Wits representatives focused on questions of  how a feminist state would work, practically. They proposed the inclusion into health policies of the provision of free sanitary products to young women and girls who miss work and school when they are menstruating as they cannot afford these products. “Women and girls are not accessing good quality education because of menstruation.” Good policies exist but fail to exist in a feminist way, they said.

Furthermore, Sweden’s model of a feminist government is linked to a socialist democracy while South Africa is in a deepening position of neo-liberalism, “rampant capitalism and inequalities”, they argued. Social services have been privatised and the restructuring of universities has resulted in the removal of childcare facilities and has disadvantaged women academics and working mothers in the university sector.

Team UCT said the current system perpetuates inequality in the informal labour sector and this includes care work.

They said state support and its response to femicide is problematic and there “has been a failure to provide an environment where gender-based violence is not tolerated”. Survivors of gender-based violence need a supportive system from the state. “The role of men is necessary to challenge patriarchy among their peers”, while a feminist government should be “humane, inclusive, accountable and collaborative” to challenge gender inequality.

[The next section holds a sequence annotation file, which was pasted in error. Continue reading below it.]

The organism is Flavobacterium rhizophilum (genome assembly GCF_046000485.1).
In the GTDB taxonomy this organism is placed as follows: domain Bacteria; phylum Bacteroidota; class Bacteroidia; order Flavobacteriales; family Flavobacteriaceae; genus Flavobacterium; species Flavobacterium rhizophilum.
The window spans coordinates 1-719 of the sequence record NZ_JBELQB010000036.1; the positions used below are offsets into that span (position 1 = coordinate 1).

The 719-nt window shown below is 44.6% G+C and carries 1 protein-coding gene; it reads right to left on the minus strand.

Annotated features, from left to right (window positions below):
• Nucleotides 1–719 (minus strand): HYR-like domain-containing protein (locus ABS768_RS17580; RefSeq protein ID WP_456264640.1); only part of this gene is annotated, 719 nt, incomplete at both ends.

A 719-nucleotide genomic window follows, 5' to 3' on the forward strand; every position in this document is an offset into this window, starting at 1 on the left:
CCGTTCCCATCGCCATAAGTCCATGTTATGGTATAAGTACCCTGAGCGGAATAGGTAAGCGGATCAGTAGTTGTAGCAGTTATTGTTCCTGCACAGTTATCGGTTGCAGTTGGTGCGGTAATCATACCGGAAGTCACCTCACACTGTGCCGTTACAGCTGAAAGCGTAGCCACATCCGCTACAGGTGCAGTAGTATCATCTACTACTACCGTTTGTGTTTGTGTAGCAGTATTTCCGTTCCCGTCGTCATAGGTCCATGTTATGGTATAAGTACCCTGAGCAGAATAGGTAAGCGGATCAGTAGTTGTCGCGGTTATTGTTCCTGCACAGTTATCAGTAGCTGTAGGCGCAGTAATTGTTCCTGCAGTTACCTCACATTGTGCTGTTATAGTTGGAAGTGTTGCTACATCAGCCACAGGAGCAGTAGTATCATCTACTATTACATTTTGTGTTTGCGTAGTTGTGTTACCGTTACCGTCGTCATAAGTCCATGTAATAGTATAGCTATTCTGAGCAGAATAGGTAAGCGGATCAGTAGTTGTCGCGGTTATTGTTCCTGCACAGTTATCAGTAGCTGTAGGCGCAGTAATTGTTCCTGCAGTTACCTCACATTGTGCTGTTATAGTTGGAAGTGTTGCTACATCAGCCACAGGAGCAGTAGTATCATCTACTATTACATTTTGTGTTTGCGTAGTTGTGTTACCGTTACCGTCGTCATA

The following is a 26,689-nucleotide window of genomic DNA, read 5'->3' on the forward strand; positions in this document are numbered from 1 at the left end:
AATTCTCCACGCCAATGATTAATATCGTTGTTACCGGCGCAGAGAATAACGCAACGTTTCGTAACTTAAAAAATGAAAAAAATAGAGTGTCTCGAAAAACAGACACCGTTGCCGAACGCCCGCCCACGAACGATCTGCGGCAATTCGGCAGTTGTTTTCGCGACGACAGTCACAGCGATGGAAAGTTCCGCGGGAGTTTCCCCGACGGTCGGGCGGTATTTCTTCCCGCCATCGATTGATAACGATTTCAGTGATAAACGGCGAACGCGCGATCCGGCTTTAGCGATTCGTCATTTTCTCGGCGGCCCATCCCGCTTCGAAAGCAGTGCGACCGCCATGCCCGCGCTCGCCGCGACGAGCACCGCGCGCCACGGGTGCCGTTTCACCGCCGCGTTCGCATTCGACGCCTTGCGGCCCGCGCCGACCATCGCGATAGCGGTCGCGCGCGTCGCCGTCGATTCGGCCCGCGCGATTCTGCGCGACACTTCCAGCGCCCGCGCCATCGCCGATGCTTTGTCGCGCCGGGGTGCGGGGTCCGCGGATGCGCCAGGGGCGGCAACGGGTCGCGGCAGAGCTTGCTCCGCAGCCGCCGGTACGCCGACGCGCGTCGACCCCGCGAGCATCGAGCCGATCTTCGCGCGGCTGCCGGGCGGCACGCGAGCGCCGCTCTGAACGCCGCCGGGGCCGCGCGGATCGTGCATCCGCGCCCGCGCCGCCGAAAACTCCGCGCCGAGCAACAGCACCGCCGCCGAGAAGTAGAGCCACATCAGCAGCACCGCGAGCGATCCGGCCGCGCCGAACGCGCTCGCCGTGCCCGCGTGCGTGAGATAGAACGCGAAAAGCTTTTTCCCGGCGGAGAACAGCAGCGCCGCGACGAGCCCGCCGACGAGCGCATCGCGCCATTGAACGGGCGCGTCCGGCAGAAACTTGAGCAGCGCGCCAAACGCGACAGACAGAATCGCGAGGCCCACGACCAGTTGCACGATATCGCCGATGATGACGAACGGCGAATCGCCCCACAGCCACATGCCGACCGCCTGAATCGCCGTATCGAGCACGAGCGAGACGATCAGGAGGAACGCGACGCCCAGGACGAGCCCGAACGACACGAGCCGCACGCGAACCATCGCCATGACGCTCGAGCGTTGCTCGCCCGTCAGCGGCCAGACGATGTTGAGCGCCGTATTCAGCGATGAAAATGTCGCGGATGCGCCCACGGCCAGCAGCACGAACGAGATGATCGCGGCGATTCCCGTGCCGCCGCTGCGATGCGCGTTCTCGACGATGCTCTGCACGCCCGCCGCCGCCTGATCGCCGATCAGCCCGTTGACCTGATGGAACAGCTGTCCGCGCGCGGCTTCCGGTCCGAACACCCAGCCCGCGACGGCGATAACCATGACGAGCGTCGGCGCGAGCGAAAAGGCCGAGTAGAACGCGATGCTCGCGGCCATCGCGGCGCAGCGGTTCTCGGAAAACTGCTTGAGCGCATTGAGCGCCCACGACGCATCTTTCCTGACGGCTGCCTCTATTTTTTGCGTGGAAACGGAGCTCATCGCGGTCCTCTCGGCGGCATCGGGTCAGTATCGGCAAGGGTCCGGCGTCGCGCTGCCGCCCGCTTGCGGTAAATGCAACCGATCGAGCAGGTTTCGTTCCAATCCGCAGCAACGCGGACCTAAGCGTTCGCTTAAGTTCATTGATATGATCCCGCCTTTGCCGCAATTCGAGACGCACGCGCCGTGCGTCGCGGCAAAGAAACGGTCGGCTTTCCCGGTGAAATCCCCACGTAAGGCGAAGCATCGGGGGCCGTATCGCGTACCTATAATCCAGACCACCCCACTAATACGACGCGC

Dr Moloi-Motsepe, who is the founder of the dialogue series, said: “The universities in dialogue platform will channel student activism toward action and transformation at all levels, locally and nationally, as well as socially, economically and politically. The universities in dialogue is a space for students to share their most pressing concerns, and collaborate with others for resolutions.” The series will be rolled out to other universities and will include topics on national and global issues, she said.

Prof Kupe said this dialogue was the beginning of much more to come and that “through dialogue you have to listen and be listened to”.

“Dialogue creates knowledge which can change lives and societies,” he said.

- Author Prim Gower